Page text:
Future Of Entertainment / Go Tech

Casting The Net

Jana Gana Mana was Amit Abhyankar’s directorial debut written by Sameer Joshi and produced by Golden Dreams production house. The film was available on YouTube on a pay per view model for Rs 30 for Indian viewers and $ 2.99 for viewers abroad. It was promoted in other countries via MunduTV, a company that disseminates content on laptops, tablets and cellphones and currently streaming over films and 50 TV channels in news, lifestyle, music, regional, business, and general entertainment.

Oscar-nominated director Ashvin Kumar and documentary filmmaker Sanjay Kak had a very different reason for opting for an online release. Both their respective films had run into controversy with the Censor Board over ‘objectional content’ and the movies were not cleared for a theatrical release. Kumar’s previous film Inshallah Football was banned by the Censor Board and his other film Dazed In Doon (based on life in Doon School), was forbidden for screening, exhibition or distribution by a Dehradun court. This time, Kumar did not bother with a theatrical release and headed straight for the Internet.

An online release serves different purposes even though it lacks the bang of a box-office release. But small filmmakers are realising that an online release is better than no release at all as it helps compensate for lack of time slots occupied by big banners when they release their films theatrically. Thus, many filmmakers feel the Internet might be the best bet for small and documentary filmmakers, who can earn a profit from the medium.

Shreyash Sigtia, Business Head, Big Flicks, the movie and entertainment arm of Reliance Entertainment, says, “Given the large number of films that release every year including 10-15 blockbusters, finding a proper theatrical release for everyone is a challenge. In such cases, the online medium presents small filmmakers with a great opportunity. It provides low-cost distribution and marketing solutions for filmmakers.”

He feels that a lot of small films like Well Done Abba, Soundtrack and Amu could have used a simultaneous release strategy for their films too. Abhyankar, for instance, spent only a third of a big film’s marketing budget to promote his film across social networking sites and through various other social media platforms.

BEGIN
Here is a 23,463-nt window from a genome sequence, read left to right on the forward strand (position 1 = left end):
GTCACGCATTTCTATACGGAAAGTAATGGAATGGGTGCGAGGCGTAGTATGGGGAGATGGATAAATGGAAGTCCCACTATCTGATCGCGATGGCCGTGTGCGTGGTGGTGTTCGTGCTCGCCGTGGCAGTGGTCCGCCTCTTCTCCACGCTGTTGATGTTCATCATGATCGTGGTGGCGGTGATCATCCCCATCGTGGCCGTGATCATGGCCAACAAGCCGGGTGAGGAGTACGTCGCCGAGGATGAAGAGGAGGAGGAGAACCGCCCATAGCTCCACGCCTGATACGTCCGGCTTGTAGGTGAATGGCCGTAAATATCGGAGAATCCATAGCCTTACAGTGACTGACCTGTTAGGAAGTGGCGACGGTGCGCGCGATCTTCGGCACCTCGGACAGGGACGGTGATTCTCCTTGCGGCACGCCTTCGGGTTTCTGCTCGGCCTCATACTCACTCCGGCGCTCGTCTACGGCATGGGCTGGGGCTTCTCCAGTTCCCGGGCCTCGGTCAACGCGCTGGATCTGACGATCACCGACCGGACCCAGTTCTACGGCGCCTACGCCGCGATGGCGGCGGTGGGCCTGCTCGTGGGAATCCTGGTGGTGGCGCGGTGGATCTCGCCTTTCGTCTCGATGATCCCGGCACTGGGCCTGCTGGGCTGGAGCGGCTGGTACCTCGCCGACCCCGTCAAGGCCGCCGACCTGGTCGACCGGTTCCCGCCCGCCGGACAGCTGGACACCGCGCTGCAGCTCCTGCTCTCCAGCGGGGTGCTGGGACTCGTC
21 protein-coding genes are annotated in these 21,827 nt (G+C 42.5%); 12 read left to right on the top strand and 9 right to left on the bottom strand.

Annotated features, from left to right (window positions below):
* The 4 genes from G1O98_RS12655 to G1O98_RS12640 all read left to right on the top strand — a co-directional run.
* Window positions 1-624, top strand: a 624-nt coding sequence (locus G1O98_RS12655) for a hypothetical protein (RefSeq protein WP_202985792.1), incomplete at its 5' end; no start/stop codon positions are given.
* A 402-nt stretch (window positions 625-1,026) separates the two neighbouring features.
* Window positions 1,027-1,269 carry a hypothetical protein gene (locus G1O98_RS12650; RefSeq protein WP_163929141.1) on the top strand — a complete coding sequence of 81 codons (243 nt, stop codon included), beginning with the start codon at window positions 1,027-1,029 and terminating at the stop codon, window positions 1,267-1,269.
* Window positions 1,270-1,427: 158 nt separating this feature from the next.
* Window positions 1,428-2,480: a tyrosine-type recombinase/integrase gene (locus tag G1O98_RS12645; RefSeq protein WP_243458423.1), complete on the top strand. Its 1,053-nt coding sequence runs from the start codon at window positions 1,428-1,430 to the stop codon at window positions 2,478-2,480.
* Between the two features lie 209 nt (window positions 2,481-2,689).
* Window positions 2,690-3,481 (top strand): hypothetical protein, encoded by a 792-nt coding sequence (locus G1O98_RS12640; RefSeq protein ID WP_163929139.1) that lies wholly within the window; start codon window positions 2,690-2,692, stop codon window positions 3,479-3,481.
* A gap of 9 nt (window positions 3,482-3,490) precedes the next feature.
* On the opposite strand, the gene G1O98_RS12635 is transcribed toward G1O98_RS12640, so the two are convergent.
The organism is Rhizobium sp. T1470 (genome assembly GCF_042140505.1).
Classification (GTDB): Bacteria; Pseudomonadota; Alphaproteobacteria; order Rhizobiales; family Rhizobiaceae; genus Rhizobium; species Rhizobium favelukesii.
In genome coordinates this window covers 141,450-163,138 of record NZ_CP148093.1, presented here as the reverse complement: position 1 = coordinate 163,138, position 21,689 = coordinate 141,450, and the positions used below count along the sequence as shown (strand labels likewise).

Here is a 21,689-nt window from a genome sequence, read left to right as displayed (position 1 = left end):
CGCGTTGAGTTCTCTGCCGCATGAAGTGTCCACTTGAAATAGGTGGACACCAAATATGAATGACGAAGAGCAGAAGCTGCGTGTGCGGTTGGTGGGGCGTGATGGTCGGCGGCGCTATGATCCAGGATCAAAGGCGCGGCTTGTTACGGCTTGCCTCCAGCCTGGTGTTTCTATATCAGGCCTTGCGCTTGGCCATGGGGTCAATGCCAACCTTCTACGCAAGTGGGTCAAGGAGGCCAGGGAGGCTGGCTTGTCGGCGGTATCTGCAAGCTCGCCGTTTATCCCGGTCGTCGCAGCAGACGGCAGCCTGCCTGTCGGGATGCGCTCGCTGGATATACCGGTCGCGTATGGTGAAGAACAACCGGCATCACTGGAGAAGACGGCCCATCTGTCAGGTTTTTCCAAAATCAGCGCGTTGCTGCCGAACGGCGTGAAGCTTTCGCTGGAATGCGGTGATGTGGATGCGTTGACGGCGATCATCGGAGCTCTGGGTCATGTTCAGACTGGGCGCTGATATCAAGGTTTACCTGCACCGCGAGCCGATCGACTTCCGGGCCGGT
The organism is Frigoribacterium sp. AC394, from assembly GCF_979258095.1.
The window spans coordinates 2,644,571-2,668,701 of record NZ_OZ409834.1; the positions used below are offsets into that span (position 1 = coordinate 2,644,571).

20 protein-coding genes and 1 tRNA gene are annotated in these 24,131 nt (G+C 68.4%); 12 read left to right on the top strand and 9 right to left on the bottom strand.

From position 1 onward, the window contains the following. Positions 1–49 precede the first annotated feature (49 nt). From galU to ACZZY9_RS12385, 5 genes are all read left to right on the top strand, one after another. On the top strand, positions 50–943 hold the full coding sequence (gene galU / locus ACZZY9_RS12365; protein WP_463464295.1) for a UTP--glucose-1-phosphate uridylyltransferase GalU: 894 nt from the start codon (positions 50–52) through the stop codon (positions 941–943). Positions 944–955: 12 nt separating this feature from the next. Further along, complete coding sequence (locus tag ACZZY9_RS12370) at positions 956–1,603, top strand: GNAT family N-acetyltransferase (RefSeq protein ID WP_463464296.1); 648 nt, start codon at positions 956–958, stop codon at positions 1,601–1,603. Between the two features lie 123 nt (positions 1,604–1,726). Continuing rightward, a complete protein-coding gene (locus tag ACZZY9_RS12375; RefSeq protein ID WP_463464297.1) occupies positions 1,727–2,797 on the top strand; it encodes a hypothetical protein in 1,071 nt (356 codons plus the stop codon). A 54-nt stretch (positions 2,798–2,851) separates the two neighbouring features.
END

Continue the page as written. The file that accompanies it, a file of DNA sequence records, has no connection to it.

UTV simultaneously released their film Dhobi Ghat theatrically in India and in 12 to 13 geographies across the world via the Internet at $ 10 per viewing. This model proved to be moderately successful for the company.

According to Amrita Pandey, Senior Vice-President, International Distribution and Syndication, UTV Motion Pictures, “For a film of a smaller scale, this is a viable option and good business model to explore but it is important for big-budget films to protect their windows of release. The major contribution for a big film’s revenue comes via cinema halls and so releasing it quickly on other platforms might kill its revenues.”

In the VHS era, films like Tezaab and Hum released simultaneously in cinema halls and on home video platforms and  both went on to become super hits. Still, directors like Subhash Ghai and Ramesh Sippy, who have delivered some of the biggest films of all time, are apprehensive about releasing their films either solely online or simultaneously with a theatrical release.

Sippy says, “The impact of the first-day collections of a film at the box office is very important for a filmmaker despite emerging platforms like the Internet and mobile phones. I wouldn’t mind releasing a film online or on mobile phones provided they ensure high returns.”

Adds Ghai, “We need all kinds of platforms to recover the money that is invested. Narrowing a film’s window of theatrical release by including a simultaneous online release might hurt the film’s business. But these days, where a film’s fate at the multiplex is restricted to just four to five days, online and satellite platforms definitely boost business.”

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